Sports Casualties

In many ways, they succeeded. We're living in a future where even Labour are Tory, where Sports Casual is once again the dominant Youth Culture and the counter cultures - the Post-Punk, the Gothic, the Retro Rockers and Electronic Greyscale are populated by the best of the bourgeoisie.

Even that staple of Brit culture Doctor Who is back boldly gallivanting about the British universe in hip Modish clobber with women several hundred years his junior. Now that's what we call success!

Doctors Matt Lowe and  David Tennant

Once again, working class children won't be going out and getting ideas above their station by experimenting with higher education, unless their parents can afford it. That's one way to ensure that only the brightest, most intelligent people get the best opportunities. Erm...

You are safe because you are living in a future where your enemies are clearly defined: disabled people, poor people, single parents, asylum seekers - the weak, the needy, the humble: people clearly responsible for the state of this country, as opposed to the people that have all the power and resources.

They are people who have failed to succeed. It's not that the system has failed to meet their needs - because it's not the job of the people in charge to actually care about you if you can't take care of yourself. It's only fair. So fit in or fail.

Every decent British person knows: success is everything. And hard work is the key to success. Just look at all of the people born to wealth, they're so successful they don't even have to work at all!

Inevitably, as we look to strengthening our own national identity through arts and culture, immigration becomes the hot topic of the day. Everyone is understandably worried about all those people coming over here from all the places we bravely invaded or helped defend us from invasion, taking up all the jobs that decent honest hard working English people don't want to do.

Because they're not like us: they worship in places that are different to the churches we don't worship in, and they are taking homes from the poor English homeless people (that we suddenly seem to care about but still work damn hard to ignore). There just aren't enough new homes being built.

The million of existing uninhabited properties in Britain don't count because they're old and far less money will be generated by allowing people to inhabit them. Plus, they don't pay their taxes - you can read all about it in the right wing tabloids, edited by good honest successful men who don't pay taxes because they're hard working enough to have foreign passports. It's the English way.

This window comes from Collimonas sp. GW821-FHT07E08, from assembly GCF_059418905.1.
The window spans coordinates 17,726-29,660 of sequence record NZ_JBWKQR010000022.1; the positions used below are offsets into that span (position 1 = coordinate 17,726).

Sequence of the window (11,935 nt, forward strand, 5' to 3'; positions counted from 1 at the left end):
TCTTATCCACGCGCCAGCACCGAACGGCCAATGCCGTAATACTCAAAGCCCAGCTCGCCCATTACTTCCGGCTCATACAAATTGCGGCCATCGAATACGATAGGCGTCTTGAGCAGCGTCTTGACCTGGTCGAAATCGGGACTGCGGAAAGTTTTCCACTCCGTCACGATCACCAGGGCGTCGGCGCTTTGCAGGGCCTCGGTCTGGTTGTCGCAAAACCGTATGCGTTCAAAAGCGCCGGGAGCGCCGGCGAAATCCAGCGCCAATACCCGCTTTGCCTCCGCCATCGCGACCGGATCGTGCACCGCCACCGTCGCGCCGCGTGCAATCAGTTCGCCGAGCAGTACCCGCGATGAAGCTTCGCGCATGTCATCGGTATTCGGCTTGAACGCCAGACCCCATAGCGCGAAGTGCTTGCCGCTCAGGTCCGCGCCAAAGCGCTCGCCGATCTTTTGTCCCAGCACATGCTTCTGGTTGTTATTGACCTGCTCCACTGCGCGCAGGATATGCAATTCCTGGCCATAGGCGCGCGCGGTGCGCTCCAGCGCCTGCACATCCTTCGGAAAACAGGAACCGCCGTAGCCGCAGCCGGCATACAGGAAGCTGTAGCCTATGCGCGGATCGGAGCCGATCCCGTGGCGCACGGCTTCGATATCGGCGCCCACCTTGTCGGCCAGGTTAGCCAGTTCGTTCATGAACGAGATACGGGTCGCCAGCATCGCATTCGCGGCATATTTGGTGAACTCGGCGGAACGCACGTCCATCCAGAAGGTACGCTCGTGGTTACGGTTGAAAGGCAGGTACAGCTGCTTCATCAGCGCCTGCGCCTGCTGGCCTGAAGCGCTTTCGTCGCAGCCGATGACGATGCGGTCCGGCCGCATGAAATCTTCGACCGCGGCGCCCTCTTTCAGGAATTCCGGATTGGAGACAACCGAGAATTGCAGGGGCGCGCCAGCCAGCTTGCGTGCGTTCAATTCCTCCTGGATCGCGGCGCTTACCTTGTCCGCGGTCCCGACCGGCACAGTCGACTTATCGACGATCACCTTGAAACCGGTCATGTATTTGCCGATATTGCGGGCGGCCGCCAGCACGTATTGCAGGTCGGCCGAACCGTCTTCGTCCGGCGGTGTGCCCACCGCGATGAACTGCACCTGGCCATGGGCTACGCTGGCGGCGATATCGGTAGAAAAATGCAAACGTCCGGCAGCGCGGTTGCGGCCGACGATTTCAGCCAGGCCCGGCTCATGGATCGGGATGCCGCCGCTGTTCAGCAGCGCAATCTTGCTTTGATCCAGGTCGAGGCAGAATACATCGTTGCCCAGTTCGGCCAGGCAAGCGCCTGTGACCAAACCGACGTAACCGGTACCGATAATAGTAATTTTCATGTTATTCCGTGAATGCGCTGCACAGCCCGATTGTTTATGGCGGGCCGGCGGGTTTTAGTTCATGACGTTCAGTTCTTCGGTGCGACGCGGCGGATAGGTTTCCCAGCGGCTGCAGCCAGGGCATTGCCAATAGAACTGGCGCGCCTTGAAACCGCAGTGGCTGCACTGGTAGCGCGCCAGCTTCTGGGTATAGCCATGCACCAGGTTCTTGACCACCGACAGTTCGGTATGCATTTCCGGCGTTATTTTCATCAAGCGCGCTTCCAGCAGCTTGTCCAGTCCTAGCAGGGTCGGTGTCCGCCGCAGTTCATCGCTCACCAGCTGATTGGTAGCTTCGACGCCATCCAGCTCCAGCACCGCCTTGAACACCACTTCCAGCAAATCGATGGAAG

Don't get us wrong, we're passionate about our cultural diversity, providing it's celebrated by well-educated, heterosexual, properly Cis-Gendered, Christian white people, obviously.

But our 90s future is creatively strong: everyone you meet is in a fun little Afrobeat band or an arts collective or putting on events and running workshops. Plus, these people are really passionate about transforming those quirky old venues into quirky luxury homes for needy bohemians. They just want to give something back to the most successful elements of the local community.


In the 90s, Oasis were particularly successful (popular) because they fulfilled the establishment's fetish for over-confident working class men with big mouths. They love a bit of rough because the confident working class person is exactly the kind of thing the upper-class should be afraid of.  So it's important to tame them by celebrating the dumbest, most easily controlled and recuperated manifestation of that.

Oasis fitted a well-established stereotype and the image and music were easily recognizable (familiar, safe, marketable) to anyone between the ages of 6 and 76. They weren't even the best of their kind. There must have been a dozen or more arrogant Dad Rock bands in bowl haircuts, Christmas jumpers and saggy jeans in every town in the country at that time.

Blur were similarly plucked for success because they fulfilled an equally familiar cliché: the vaguely arty but ultimately harmless middle-class rebel. Equally safe, equally marketable.

Blur : The Bee Gees to Oasis's Savage Garden

When the music journos (celebrating good old fashioned cultural binaries) set them up as warring factions - they were indulging in the same old nostalgia and fetishism of The Beatles versus The Stones, The Sex Pistols versus The Clash, Take That versus West Life, or Elvis versus Baby Jesus. It's great for business. Even people with no interest in music were obliged to have a preference.

West Life: The Clannad to to Take That's Weezer

The industry was doubling its money by suggesting taking sides was somehow akin to national service. As if choosing one thing you have no relationship with over another thing you don't care about will in someway validate your existence, save the planet, or defend Britain from Evil.